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A Proven Full Service Law Firm Since 1971

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Massachusetts residents face dangers of texting while driving

On Behalf of | Mar 4, 2013 | Car Accidents

Texting while driving is becoming a menace on Massachusetts roads. Over 3,000 people were killed in traffic accidents caused by distracted driving on American roadways in 2010, according to the National Highway Transportation Safety Administration. Some reports put that figure much higher. The number of nonfatal injuries attributable to texting while driving stands in the hundreds of thousands every year.

Teenaged drivers were behind the wheel for most of these accidents. The NHTSA reports that drivers aged 18 to 20 are nearly three times more likely than other age groups to report that they were reading or sending a text when an accident occurred.

Drivers that look at a text while driving take their eyes off the road for more than four seconds, according to the agency. When driving at 55 miles per hour, four seconds is long enough to drive about 100 yards.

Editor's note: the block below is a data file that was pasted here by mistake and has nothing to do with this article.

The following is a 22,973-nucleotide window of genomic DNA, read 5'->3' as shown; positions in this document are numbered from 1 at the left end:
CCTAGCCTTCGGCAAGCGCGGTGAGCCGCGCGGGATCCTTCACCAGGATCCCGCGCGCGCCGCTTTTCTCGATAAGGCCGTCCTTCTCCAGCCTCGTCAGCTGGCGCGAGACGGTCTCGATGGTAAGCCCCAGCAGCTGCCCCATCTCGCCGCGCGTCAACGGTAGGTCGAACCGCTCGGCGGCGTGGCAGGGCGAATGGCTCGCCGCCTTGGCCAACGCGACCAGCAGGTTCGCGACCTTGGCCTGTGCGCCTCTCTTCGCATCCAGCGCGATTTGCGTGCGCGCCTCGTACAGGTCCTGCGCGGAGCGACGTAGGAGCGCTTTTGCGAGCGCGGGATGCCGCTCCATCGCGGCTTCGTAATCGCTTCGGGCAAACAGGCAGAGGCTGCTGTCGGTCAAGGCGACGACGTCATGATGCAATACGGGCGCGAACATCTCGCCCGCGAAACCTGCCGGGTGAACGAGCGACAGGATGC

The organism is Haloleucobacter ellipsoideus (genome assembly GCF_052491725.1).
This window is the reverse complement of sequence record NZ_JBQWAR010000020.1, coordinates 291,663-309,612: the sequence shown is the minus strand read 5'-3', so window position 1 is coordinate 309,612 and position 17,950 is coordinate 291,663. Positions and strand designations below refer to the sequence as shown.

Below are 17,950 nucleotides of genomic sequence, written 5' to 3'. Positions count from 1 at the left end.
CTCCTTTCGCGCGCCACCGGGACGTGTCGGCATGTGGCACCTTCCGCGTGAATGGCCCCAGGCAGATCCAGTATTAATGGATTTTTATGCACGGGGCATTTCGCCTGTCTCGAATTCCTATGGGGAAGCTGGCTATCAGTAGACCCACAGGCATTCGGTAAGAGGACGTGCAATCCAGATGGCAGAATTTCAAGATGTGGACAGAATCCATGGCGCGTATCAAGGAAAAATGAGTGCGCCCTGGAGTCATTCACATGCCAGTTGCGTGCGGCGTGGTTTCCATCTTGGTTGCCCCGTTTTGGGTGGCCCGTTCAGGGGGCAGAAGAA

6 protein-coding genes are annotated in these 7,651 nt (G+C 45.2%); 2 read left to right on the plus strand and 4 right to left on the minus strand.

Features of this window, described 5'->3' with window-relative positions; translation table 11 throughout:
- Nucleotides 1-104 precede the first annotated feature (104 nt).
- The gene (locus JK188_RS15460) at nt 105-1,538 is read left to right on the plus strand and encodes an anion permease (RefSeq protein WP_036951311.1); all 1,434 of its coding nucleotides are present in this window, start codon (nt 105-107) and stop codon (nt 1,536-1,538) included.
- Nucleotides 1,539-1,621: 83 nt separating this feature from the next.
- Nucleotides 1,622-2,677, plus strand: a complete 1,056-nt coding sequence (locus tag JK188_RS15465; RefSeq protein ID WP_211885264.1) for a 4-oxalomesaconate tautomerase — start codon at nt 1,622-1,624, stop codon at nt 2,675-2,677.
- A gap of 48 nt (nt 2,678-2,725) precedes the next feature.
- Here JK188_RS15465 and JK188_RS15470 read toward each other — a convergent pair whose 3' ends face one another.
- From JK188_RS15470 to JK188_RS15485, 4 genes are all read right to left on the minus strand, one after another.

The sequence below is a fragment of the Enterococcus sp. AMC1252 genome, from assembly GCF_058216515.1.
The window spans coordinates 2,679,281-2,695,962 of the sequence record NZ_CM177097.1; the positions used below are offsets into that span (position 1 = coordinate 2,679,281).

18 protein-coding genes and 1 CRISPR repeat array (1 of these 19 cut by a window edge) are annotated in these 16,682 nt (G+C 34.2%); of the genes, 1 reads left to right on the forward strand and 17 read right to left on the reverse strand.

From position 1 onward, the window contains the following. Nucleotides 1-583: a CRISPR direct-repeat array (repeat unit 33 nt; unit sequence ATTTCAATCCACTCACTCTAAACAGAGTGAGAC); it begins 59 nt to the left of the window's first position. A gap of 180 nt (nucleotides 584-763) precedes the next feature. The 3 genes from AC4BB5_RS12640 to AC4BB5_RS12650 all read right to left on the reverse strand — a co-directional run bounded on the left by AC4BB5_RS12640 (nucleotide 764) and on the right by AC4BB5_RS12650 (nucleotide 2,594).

Recently near Worcester, high school students have been learning about the dangers of texting while driving. The class, in Easton, has taught almost 4,000 young drivers about the problems of distracted driving by using a driving simulation computer. Still, too many young drivers think an accident will never happen to them.

Those who have been injured in a car accident caused by distracted driving face heavy medical expenses, lost wages, pain and suffering and other costs. They may be compensated if they can prove that their injuries were caused by someone else’s negligence. Drivers are negligent when they fail to exercise the same level of care that a reasonable driver would under the circumstances and someone is injured as a result.

A driver who has been speeding, driving while intoxicated or otherwise breaking traffic laws is generally not exercising reasonable care. The same goes for drivers who have been taking their eyes off the road to send or read a text message.

Source: Wicked Local Easton, “Easton teens get crash course in distracted driving,” Susan Parkou Weinstein, Feb. 20, 2013


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